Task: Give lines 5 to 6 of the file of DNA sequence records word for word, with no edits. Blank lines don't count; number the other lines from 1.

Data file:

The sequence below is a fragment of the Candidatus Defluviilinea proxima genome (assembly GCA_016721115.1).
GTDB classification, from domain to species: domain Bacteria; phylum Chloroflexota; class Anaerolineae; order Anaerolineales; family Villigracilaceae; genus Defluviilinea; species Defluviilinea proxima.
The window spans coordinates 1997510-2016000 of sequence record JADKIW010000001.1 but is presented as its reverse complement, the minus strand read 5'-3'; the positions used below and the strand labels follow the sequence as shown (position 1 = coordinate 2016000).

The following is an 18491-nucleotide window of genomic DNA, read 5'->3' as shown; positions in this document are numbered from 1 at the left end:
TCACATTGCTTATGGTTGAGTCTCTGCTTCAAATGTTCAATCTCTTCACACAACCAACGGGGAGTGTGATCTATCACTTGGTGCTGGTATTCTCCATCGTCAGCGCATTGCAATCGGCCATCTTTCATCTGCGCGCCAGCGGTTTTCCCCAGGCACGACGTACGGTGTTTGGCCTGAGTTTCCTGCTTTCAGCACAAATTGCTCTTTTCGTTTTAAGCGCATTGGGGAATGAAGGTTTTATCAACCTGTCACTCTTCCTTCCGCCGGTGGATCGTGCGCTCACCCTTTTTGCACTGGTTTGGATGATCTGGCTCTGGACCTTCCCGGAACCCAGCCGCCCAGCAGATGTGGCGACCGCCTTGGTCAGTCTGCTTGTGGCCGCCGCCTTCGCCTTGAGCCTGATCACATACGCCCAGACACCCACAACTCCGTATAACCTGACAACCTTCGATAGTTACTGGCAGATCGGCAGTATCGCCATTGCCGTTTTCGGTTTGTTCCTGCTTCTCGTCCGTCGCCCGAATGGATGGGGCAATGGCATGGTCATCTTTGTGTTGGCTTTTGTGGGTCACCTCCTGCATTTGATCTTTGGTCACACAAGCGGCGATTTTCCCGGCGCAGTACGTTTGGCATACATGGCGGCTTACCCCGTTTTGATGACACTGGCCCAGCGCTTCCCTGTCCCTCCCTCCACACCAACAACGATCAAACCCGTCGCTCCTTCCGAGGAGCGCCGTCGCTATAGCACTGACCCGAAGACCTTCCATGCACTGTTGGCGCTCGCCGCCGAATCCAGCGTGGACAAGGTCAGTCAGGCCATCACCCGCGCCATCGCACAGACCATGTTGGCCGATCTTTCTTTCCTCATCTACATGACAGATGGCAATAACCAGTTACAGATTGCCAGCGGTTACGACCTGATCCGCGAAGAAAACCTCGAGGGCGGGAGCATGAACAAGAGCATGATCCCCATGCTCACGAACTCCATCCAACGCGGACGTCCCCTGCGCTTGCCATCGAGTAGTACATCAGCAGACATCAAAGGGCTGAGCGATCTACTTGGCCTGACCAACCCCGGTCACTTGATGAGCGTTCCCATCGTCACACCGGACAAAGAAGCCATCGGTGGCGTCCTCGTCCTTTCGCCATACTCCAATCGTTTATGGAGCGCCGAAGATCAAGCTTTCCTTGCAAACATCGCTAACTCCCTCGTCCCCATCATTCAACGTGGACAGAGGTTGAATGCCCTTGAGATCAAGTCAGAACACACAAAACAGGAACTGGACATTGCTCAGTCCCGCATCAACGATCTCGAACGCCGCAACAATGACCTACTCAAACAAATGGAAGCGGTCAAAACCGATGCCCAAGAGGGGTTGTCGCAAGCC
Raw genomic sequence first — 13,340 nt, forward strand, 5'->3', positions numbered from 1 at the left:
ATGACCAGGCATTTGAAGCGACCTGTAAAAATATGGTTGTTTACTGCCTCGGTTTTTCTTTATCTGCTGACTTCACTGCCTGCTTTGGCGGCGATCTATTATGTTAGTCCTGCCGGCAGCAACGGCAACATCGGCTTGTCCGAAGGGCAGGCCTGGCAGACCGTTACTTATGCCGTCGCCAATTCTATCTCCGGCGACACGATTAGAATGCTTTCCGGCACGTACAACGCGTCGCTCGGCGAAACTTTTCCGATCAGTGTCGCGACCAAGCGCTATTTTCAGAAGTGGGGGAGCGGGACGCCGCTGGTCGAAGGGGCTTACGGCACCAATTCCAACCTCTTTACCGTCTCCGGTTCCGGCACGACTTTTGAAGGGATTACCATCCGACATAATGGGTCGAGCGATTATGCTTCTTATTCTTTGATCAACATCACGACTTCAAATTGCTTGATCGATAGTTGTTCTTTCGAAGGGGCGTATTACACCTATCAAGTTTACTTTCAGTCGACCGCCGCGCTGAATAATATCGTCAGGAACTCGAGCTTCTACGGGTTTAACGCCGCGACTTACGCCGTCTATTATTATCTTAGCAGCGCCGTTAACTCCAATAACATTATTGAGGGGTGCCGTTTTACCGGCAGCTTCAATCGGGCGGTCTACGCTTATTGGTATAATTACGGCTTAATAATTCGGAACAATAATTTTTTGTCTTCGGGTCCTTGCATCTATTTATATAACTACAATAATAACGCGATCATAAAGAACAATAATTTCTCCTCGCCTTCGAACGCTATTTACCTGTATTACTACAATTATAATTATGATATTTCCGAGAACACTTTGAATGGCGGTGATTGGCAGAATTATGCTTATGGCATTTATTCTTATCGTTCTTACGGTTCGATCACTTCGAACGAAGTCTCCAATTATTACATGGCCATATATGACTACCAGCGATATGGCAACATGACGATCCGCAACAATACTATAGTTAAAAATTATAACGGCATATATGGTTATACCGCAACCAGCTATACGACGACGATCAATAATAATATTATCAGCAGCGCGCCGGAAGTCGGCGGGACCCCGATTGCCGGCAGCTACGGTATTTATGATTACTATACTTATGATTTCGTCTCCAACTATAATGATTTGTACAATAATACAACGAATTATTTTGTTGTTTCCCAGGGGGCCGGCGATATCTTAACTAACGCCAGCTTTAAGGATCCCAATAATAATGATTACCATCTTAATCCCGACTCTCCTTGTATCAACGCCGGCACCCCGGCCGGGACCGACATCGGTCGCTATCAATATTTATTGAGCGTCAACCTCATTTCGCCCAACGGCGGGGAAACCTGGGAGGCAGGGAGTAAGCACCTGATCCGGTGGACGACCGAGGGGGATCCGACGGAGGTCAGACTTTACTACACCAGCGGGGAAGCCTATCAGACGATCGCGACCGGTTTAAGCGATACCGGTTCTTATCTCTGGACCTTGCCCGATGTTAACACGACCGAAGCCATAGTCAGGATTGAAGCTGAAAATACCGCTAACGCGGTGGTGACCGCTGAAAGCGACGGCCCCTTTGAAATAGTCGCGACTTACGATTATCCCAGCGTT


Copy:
TCACATTGCTTATGGTTGAGTCTCTGCTTCAAATGTTCAATCTCTTCACACAACCAACGGGGAGTGTGATCTATCACTTGGTGCTGGTATTCTCCATCGTCAGCGCATTGCAATCGGCCATCTTTCATCTGCGCGCCAGCGGTTTTCCCCAGGCACGACGTACGGTGTTTGGCCTGAGTTTCCTGCTTTCAGCACAAATTGCTCTTTTCGTTTTAAGCGCATTGGGGAATGAAGGTTTTATCAACCTGTCACTCTTCCTTCCGCCGGTGGATCGTGCGCTCACCCTTTTTGCACTGGTTTGGATGATCTGGCTCTGGACCTTCCCGGAACCCAGCCGCCCAGCAGATGTGGCGACCGCCTTGGTCAGTCTGCTTGTGGCCGCCGCCTTCGCCTTGAGCCTGATCACATACGCCCAGACACCCACAACTCCGTATAACCTGACAACCTTCGATAGTTACTGGCAGATCGGCAGTATCGCCATTGCCGTTTTCGGTTTGTTCCTGCTTCTCGTCCGTCGCCCGAATGGATGGGGCAATGGCATGGTCATCTTTGTGTTGGCTTTTGTGGGTCACCTCCTGCATTTGATCTTTGGTCACACAAGCGGCGATTTTCCCGGCGCAGTACGTTTGGCATACATGGCGGCTTACCCCGTTTTGATGACACTGGCCCAGCGCTTCCCTGTCCCTCCCTCCACACCAACAACGATCAAACCCGTCGCTCCTTCCGAGGAGCGCCGTCGCTATAGCACTGACCCGAAGACCTTCCATGCACTGTTGGCGCTCGCCGCCGAATCCAGCGTGGACAAGGTCAGTCAGGCCATCACCCGCGCCATCGCACAGACCATGTTGGCCGATCTTTCTTTCCTCATCTACATGACAGATGGCAATAACCAGTTACAGATTGCCAGCGGTTACGACCTGATCCGCGAAGAAAACCTCGAGGGCGGGAGCATGAACAAGAGCATGATCCCCATGCTCACGAACTCCATCCAACGCGGACGTCCCCTGCGCTTGCCATCGAGTAGTACATCAGCAGACATCAAAGGGCTGAGCGATCTACTTGGCCTGACCAACCCCGGTCACTTGATGAGCGTTCCCATCGTCACACCGGACAAAGAAGCCATCGGTGGCGTCCTCGTCCTTTCGCCATACTCCAATCGTTTATGGAGCGCCGAAGATCAAGCTTTCCTTGCAAACATCGCTAACTCCCTCGTCCCCATCATTCAACGTGGACAGAGGTTGAATGCCCTTGAGATCAAGTCAGAACACACAAAACAGGAACTGGACATTGCTCAGTCCCGCATCAACGATCTCGAACGCCGCAACAATGACCTACTCAAACAAATGGAAGCGGTCAAAACCGATGCCCAAGAGGGGTTGTCGCAAGCC
Raw genomic sequence first — 13,340 nt, forward strand, 5'->3', positions numbered from 1 at the left: